Exodus Stations #5

From the earth to the 'sonde' – the story of a common route where traces are archived and overlap
Yolande Padilla

Yolande Padilla (in charge of international development in research and training at the Mucem Marseille) October 2019 Mucem — Musée des civilisations de l'Europe et de la Méditerranée
Topic: A short introduction into the focus of the Research Department of the Mucem

In June 2017, we recruited to a research residency post located in Marseille, co-funded by the Institut Méditerranéen de Recherche Avancée ( IméRA) and the Musée des civilisations de l’Europe et de la Méditerranée (Mucem).

Marta Jecu was successfully recruited for a project that intends to create a theoretical basis for the relationship between art and museums, from the perspective of a critical approach in museology. This method involves inviting a contemporary artist interested in archives to create an intervention. The assumption: conceptual art is capable of reinforcing the meaning of objects. In this particular situation the ethnographic objects, as well as classifications stay ambiguous.

This is the 5th edition of the ‘Exodus Stations’ cycle.

Starting with this beautiful institutional and theoretical foundation, an exceptional element was waited for that would deliver an artistic proposal that could validate it  , that would be made public and contribute to art, museum and society.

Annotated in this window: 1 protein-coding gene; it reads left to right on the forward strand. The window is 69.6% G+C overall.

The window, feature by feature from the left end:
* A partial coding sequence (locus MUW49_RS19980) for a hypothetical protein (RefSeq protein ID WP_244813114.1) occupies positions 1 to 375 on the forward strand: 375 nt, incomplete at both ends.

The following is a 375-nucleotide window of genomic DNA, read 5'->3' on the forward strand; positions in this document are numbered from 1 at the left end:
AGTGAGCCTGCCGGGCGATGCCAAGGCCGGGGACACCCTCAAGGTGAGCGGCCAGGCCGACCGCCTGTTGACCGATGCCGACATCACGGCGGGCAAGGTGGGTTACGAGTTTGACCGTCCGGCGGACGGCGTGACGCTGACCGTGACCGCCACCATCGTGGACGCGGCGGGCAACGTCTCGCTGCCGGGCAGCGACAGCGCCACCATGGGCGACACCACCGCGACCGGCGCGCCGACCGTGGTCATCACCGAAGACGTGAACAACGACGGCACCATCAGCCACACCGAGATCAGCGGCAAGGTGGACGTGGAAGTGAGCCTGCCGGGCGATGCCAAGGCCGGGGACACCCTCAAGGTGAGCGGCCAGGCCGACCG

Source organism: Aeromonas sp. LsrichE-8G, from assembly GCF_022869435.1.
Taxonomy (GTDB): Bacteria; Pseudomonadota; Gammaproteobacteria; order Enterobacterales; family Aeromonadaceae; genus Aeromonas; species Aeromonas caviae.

This takes place in 2019 with the encounter between the curator Edouard de Laubrie and the artist Vincent Chevillon, suggested by the curator Marta Jecu, and staged by the museum.

Out of their different approaches, their engaged dialogue created important convergences – rural and maritime – which were inspired by childhood experiences, but also by their interest in the role of objects and techniques used in current everyday life and in ancient cultures.

Vincent Chevillon has resided in Martinique, as well as in the Ain Department, and has always lived close to farming activities at the junction of maritime worlds. Meanwhile, Edouard de Laubrie has put together a collection by transiting the villages and coasts of Europe and the Mediterranean and grasping past and present uses of these collections of objects.

Vincent Chevillon is interested in baskets created with ancient telephone wires overseas, whereas Edouard de Laubrie visited the ports of the South of France and the Aegean Sea, where he sourced a handcrafted basket for the collection.

This entry in the museum’s reserves is for the artist like a return to a territory explored since childhood. For the curator, the artist’s take on his archives, brings a particular way of examining an ethnographic endeavour in a moment of emotional and aesthetic complicity.

The ‘sonde’ – the main work of Vincent Chevillon’s intervention – puts its two big wheels on the soil and becomes an image of mobility on firm ground. Through its rays, it launches a quest in space and time, where the objects assume meanings pointed out by different periods, rites and cultures.

Jean-François Chougnet commissioned this undertaking in the exhibition « Ruralités », Sylvia Amar planned the production. I co-ordinated the whole residency.

For each of its actors, this residence has taken place over a long duration, that of the politics of the establishments, that of the artist, that of the museum’s curator, that of the Exodus cycle. It is without any doubt this that creates a fair and at the same time strong project. A new object is created for accessing other histories, as is evoked by Vincent Chevillon in his work ‘Sonde’.